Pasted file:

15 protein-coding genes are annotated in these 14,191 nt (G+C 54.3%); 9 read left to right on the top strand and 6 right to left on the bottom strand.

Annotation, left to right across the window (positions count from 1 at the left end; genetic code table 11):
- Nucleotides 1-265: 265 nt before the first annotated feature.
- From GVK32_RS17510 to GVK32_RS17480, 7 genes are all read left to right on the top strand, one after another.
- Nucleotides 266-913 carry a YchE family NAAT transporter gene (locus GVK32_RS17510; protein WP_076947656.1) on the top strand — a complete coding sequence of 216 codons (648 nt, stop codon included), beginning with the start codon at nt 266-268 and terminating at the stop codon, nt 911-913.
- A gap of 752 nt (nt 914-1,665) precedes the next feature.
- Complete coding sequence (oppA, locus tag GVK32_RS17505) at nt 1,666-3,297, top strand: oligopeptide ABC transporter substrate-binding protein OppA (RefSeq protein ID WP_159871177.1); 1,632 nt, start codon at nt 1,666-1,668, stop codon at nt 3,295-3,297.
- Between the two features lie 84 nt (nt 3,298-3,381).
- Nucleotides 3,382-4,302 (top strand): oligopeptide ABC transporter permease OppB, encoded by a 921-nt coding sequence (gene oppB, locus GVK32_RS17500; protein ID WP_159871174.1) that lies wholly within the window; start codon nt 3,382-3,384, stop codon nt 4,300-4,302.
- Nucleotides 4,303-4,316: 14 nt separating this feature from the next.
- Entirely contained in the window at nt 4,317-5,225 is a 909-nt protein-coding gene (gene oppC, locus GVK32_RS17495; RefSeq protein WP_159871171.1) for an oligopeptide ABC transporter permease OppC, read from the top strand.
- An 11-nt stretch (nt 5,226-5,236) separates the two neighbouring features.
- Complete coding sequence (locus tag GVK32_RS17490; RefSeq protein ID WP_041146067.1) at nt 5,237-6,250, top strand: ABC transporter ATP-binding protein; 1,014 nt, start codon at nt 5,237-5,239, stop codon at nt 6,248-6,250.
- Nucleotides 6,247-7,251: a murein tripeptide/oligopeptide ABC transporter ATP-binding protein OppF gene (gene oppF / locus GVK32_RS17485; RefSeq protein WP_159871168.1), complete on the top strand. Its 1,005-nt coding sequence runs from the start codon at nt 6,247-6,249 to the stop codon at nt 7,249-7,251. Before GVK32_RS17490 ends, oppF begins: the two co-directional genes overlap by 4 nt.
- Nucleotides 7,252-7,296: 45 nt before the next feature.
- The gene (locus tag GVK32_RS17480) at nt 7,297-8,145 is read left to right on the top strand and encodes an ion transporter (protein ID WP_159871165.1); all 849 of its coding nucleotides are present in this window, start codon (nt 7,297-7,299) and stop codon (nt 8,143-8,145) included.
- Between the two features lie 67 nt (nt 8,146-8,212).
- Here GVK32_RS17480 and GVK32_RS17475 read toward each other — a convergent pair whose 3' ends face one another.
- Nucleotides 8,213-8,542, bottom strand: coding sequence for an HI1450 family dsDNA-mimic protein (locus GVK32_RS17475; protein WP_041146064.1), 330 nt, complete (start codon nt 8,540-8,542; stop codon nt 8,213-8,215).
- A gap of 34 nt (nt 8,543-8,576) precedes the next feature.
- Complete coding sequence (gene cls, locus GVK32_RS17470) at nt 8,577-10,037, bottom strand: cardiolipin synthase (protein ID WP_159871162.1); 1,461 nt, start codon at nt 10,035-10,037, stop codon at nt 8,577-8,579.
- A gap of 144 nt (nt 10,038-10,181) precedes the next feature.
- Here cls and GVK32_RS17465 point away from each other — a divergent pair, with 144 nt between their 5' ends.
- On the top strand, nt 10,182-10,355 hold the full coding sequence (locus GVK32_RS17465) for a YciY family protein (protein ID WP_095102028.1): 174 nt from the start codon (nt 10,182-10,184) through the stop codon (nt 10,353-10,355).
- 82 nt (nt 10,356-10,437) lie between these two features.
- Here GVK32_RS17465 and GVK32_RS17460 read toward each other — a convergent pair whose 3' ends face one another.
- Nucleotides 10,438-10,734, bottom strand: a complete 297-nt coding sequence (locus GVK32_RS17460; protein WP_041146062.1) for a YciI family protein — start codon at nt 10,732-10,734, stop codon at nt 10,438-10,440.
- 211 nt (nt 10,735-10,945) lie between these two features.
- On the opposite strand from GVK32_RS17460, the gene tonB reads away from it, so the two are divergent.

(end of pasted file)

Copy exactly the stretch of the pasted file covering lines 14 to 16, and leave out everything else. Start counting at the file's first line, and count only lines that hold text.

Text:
- Nucleotides 6,247-7,251: a murein tripeptide/oligopeptide ABC transporter ATP-binding protein OppF gene (gene oppF / locus GVK32_RS17485; RefSeq protein WP_159871168.1), complete on the top strand. Its 1,005-nt coding sequence runs from the start codon at nt 6,247-6,249 to the stop codon at nt 7,249-7,251. Before GVK32_RS17490 ends, oppF begins: the two co-directional genes overlap by 4 nt.
- Nucleotides 7,252-7,296: 45 nt before the next feature.
- The gene (locus tag GVK32_RS17480) at nt 7,297-8,145 is read left to right on the top strand and encodes an ion transporter (protein ID WP_159871165.1); all 849 of its coding nucleotides are present in this window, start codon (nt 7,297-7,299) and stop codon (nt 8,143-8,145) included.